Another downtown sight not to be missed is the architecture of Flagler College and the Casa Monica Hotel, both of which display the legacy of oil- and rail-tycoon Henry Flagler. The Casa Monica, while often thought of for Flagler’s ownership of it, was built by Franklin Smith, another early pioneer of industry in Florida, and sold to Flagler, who already owned two other hotels in the city, the Ponce de Leon and the Alcazar. (The Ponce de Leon now is a key part of the campus of Flagler College, while the Alcazar houses Saint Augustine’s City Hall and the Lightner Museum). In 1968, the Casa Monica was renovated for use as the county courthouse, a function it served into the 1990’s when it was bought and renovated once more for the purpose of functioning as a grand hotel. While the ornate Moorish Revival architecture of the building is rare in America, another example of the same design can be found in the Villa Zorayda, Franklin Smith’s own home and a remarkable feat of both exotic architectural style and technology, as Smith applied new techniques that his friend Flagler was exploring in industrial structures to allow concrete to be used as a cheap and sturdy material for the construction of such large buildings. Also renovated and restored to its original beauty, the Villa Zorayda now is open as a museum.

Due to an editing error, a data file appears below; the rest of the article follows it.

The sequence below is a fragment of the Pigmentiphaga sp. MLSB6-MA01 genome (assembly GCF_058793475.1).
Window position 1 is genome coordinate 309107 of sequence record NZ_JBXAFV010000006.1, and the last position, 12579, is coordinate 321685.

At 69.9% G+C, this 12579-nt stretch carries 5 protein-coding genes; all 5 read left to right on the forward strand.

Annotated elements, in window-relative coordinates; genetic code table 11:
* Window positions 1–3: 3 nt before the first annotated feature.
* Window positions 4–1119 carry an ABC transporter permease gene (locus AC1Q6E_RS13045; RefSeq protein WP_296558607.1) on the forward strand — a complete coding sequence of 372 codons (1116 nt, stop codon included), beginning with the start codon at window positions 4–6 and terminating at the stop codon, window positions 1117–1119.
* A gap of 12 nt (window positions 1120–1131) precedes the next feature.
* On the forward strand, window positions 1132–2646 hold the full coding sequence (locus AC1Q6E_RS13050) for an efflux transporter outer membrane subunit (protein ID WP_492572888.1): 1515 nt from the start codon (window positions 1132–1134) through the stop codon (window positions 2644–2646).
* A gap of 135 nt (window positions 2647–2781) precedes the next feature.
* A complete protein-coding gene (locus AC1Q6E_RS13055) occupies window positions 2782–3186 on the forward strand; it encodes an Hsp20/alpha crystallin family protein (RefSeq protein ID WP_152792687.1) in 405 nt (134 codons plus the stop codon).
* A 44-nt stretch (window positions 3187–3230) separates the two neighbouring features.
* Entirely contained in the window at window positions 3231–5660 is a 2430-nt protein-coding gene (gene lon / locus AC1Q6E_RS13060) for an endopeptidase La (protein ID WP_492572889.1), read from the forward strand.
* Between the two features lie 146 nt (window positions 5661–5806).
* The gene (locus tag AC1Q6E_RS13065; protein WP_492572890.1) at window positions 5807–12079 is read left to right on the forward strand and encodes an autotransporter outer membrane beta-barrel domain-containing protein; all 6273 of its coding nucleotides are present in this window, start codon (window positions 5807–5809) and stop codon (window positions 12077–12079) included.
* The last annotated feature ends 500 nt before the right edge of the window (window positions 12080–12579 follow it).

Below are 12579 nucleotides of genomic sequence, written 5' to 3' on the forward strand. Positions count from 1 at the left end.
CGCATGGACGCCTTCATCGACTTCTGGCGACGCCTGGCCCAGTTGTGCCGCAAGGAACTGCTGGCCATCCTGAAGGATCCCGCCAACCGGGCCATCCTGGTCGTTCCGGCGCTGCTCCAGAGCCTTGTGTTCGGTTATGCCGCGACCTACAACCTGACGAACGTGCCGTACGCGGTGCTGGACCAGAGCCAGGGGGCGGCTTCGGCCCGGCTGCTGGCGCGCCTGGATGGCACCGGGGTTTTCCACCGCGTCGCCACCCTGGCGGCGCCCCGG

The atmosphere downtown—especially after dark—is almost always festive and filled with infectious energy, mainly because of the combination of visiting tourists and local college students, plus the fact that the city often has free concerts and other events taking place. Like Charleston and Savannah before it, Saint Augustine is now seeing the logic in courting a diversity of tourists—from retired folks interested in history to families with young kids to young adults—and the mixture of restaurants, bars, and shops open late at night indicates the great success this approach has found. So to fully appreciate the city, Saint Augustine needs to be experienced at night as well as during the day. A walking ghost tour is recommended, but also a bit of looking around on your own. You won’t regret it in a city that has been incredible for far longer than most American cities have even existed.